"Why are you writing a book on Positive Psychology?" a sceptical friend asked me last week. "Isn't that just some American fad about being positive? Given your background and interest in both philosophy and psychotherapy, don't you find positive psychology -- no offence meant -a tad lightweight?"
It's not the first time I've encountered hostility to Positive Psychology. When I was part of a symposium on Positive Psychology and Philosophy with Jules Evans, Donald Robertson and Kristjan Kristjansson, I was at first taken aback by the extent of the hostility some felt about Positive Psychology. This scepticism just didn't fit with my experience of teaching Positive Psychology to students and clients. I've seen many experience and appreciated Positive Psychology's ideas - yet many in the UK don't seem to get it. I came away with a determination to provide a balanced, philosophically robust and practical introduction to Positive Psychology
So what are my top 5 reasons for writing a new book on Positive Psychology?
1) Flourishing and Happiness - which are the main goals of Positive Psychology - are very important. Who could disagree? We learn all sorts of things at school and at the workplace, but what are we taught about flourishing and happiness?
2) There are habits, skills and ideas we can learn which make us more likely to flourish and be happy. Whilst genes, upbringing and luck all have a significant part to play in how happy we are, there are things we can do to help us be happy. Bertrand Russell was right when he wrote about the possibility of "The Conquest of Happiness" back in the 1930s.
3) In order to find out what makes us happier, we need empirical studies. Russell and ancient philosophers - Stoics, Epicureans and the rest - did us a great service by coming up with ideas about what can make us live better. Whilst there is much wisdom in their writings, we need to do experimental work to see what works, for whom. This is one of the main aims of Positive Psychology. It has already come up with some illuminating findings.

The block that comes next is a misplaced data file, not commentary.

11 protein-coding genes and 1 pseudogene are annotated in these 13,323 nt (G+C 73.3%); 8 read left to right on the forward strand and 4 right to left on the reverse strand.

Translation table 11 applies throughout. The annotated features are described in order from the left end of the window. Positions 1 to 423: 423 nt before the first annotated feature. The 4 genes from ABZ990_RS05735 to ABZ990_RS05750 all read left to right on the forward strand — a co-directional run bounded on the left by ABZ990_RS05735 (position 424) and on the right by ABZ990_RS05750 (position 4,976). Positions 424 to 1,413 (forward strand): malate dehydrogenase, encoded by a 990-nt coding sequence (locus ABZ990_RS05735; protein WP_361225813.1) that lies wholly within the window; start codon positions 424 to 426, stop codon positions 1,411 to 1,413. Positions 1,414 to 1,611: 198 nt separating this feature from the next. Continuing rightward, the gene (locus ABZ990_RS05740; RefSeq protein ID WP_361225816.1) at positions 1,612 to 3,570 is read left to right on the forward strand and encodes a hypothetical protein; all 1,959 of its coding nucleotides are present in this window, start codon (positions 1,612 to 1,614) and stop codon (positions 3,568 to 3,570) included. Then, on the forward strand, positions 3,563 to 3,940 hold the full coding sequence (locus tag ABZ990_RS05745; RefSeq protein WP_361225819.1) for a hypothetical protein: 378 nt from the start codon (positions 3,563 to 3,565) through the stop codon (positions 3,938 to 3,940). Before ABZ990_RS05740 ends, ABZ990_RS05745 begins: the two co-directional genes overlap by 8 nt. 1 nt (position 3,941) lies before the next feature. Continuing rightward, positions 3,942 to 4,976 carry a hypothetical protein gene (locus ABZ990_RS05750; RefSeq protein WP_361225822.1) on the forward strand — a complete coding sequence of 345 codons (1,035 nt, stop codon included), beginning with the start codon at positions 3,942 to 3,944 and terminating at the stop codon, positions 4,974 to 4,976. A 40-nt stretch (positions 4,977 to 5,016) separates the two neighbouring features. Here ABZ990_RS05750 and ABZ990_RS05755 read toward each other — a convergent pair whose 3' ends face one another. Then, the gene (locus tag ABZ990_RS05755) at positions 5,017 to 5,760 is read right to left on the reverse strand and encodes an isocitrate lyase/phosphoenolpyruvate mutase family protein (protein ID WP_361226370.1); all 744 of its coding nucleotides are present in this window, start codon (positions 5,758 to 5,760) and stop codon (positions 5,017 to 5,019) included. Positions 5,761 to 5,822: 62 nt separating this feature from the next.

4) There are already many good books on Positive Psychology. So why write another one? One thing I - and my sceptical friends - find missing in Positive Psychology is a serious engagement with philosophical issues and ideas. Sure, they all quote Aristotle, but in most cases it doesn't go much further than that. I want to write a book that really grapples with such questions as
- what would Aristotle really say about Positive Psychology?
- have other philosophies, such as existentialism, utilitarianism and Stoicism useful contributions to make to the nature of flourishing?
- what is wisdom and how is it connected to flourishing?
- what is a meaningful life as opposed to a life someone thinks is meaningful?
5) Just as philosophy has much to offer Positive Psychology, so has Psychotherapy. Whilst Martin Seligman began life as a psychologist and therapist, I'm not sure how much Positive Psychology draws on recent findings and practices in Psychotherapy. As a practicisng psychotherapist, I find many points of contact between therapy and Positive Psychology.
- CBT has many evidence-based models, protocols and techniques that can be applied not just to mental illness but also to positive well-being.
- Existential Psychotherapy and Philosophical Counselling look at meaning and purpose and the importance of emotions - negative as well as positive. These can inform Positive Psychology.
In short, Positive Psychology is the home of vital research and discussion of flourishing and happiness, and if it is described in a balanced way, informed by philosophy and therapy, then it can fulfil its potential - even in the sceptical UK.